Good DevOps teams know the usefulness of storing business-critical backups offsite. Traditional enterprise Disaster Recovery / Business Continuity has looked like writing backups to tape and shipping them offsite. This is a very complex and costly procedure requiring dedicated hardware and engineers to follow procedures to ensure those tape backups are up-to-date and readable. While you can outsource some of these tasks, ultimately the onus is on the enterprise to ensure these backups are usable in case of a real disaster.
MinIO supports a wide range of use cases from storing external SQL tables and ElasticSearch Indices, to storing Salt and Puppet configurations and Veeam and Commvault backups. Narrowing our focus to databases, the Oracle Database’s ability to back up to MinIO has been a standard part of their cloud module for almost a decade, beginning with Oracle 9i. Backing up to MinIO is preferred over traditional tape backups because this process provides fast backups and more importantly quick restores. Gone are the days when you needed expensive tape drives in dedicated machines, as MinIO sets you free from this technology that’s past its prime, prone to failure, and limited in capacity with no possibility of scaling.
MinIO’s predictable subscription pricing makes it a compelling choice as a cloud-native backup target when compared to traditional tapes. MinIO makes it easy to predict and control workloads by offering a simple cost model based on capacity and the ability to scale as your data needs increase – while providing security, multi-region redundancy and availability, site-to-site replication and scalability with geographically distributed clusters in various regions around the globe. Use MinIO to simplify backup complexity and you will no longer be required to rotate tapes and ship them to a secure location, among other tasks. You can rest easy that data stored in MinIO is protected as MinIO encrypts objects at the storage layer by using Server-Side Encryption (SSE) to protect them as they are written to drives. MinIO does this with extreme efficiency – benchmarks show that MinIO is capable of encrypting/decrypting at close to wire speed.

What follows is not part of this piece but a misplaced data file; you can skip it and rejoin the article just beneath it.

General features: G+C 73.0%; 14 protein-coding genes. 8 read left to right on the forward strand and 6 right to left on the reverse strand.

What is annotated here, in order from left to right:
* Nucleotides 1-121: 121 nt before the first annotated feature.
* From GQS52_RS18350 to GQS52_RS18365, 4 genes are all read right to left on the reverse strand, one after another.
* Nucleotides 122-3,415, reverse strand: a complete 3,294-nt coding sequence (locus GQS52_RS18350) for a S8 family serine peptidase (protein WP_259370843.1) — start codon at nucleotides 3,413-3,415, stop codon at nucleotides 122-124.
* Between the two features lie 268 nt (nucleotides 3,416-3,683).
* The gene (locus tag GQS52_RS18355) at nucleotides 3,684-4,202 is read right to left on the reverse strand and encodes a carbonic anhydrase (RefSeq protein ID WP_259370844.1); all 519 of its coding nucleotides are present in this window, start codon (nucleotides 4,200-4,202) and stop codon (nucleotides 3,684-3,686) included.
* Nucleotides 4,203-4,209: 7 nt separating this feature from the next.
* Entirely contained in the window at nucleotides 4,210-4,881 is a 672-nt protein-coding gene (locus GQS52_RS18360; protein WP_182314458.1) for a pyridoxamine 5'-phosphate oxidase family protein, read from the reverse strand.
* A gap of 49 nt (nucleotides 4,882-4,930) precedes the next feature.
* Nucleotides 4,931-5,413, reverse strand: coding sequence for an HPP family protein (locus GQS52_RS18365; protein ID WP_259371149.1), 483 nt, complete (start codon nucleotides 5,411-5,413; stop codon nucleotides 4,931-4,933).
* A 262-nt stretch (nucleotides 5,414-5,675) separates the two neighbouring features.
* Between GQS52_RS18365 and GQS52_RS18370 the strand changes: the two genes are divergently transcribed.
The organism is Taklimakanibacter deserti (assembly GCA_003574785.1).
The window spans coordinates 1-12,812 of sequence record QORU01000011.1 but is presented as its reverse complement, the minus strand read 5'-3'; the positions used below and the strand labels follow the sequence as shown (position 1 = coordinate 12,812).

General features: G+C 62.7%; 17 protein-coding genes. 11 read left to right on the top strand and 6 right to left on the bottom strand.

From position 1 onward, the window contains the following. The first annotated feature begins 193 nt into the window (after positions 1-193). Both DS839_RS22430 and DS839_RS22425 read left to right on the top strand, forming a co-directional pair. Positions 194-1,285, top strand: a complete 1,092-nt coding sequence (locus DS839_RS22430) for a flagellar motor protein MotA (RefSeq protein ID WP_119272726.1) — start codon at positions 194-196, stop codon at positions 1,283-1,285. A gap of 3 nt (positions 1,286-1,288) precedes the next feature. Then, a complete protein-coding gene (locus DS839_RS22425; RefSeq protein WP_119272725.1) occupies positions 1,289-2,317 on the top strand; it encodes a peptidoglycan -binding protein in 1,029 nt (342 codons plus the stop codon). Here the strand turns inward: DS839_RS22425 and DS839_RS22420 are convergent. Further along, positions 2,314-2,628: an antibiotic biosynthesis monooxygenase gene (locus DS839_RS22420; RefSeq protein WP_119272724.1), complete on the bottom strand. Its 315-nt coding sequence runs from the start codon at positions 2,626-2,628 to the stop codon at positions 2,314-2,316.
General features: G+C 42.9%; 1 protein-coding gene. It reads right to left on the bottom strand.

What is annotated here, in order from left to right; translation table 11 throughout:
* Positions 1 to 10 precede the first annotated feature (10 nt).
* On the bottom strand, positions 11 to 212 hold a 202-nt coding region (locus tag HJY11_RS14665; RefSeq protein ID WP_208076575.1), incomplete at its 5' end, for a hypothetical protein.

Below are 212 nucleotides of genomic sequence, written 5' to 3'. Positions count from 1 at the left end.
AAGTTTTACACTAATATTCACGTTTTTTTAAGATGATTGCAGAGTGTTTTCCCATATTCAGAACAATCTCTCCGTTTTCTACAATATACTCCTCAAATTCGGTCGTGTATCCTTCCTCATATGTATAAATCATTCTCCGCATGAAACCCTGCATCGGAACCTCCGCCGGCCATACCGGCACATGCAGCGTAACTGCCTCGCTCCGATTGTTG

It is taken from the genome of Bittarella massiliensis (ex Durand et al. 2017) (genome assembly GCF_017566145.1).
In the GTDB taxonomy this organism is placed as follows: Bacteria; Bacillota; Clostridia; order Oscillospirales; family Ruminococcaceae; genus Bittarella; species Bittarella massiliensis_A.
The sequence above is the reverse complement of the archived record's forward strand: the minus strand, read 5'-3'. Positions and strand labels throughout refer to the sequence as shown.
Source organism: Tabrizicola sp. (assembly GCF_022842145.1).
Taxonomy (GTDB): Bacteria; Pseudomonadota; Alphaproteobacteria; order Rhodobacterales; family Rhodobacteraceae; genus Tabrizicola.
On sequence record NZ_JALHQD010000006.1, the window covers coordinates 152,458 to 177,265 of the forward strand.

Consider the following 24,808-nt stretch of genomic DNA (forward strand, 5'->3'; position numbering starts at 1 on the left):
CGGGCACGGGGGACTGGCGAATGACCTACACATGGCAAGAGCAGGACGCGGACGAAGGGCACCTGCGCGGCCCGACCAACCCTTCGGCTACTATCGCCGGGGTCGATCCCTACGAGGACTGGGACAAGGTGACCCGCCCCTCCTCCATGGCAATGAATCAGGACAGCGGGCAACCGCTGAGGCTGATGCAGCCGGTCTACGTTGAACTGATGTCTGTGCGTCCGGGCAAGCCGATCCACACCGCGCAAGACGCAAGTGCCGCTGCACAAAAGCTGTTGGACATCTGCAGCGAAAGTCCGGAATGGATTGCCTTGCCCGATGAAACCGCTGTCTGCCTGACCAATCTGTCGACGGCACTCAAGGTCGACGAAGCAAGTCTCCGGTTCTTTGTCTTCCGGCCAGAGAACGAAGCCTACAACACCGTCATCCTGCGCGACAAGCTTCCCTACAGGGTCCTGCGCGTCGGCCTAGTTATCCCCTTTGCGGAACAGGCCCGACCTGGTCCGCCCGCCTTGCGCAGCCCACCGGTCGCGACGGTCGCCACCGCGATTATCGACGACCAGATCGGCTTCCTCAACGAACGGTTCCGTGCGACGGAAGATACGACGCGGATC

One of the concerns DevOps engineers have is transferring large amounts of data over the network. Besides security, some serious bandwidth is required to transfer huge databases or such transfers can become prohibitively long. MinIO solves this issue with the ability to run anywhere object storage infrastructure is required and the ability to leverage underlying hardware fully to provide the best performance. For example, if you have 2 data centers, generally there is a 10-100 Gbps pipe between them and you can set up MinIO to make your initial backup in the site closest to your data and then conduct site-to-site replication to copy the data to the database in the second location. This way your backups happen quickly and you leave the intricacies of Disaster Recovery to MinIO.
Returning to the Oracle ecosystem, the Oracle Secure Backup (OSB) cloud module allows you to back up your Oracle Database to a MinIO bucket. It leverages RMAN’s encryption to ensure the security of the database backup. When you store backups on MinIO running in your datacenter, on your machines, there are fewer security concerns than in public clouds where the underlying hardware is shared across multiple organizations. When used in a shared environment, MinIO relies on IAM/PBAC to prevent unauthorized data access and provides a comforting added layer of security in encryption when the data is in transit and at rest.
How to Migrate
Let’s take a look at how we can set up MinIO and OSB Cloud Module to start making the backups.
We’ll bring up a MinIO node with 4 disks. MinIO runs anywhere - physical, virtual or containers - and in this overview, we will use containers created using Docker.
For the 4 disks, create directories on the host for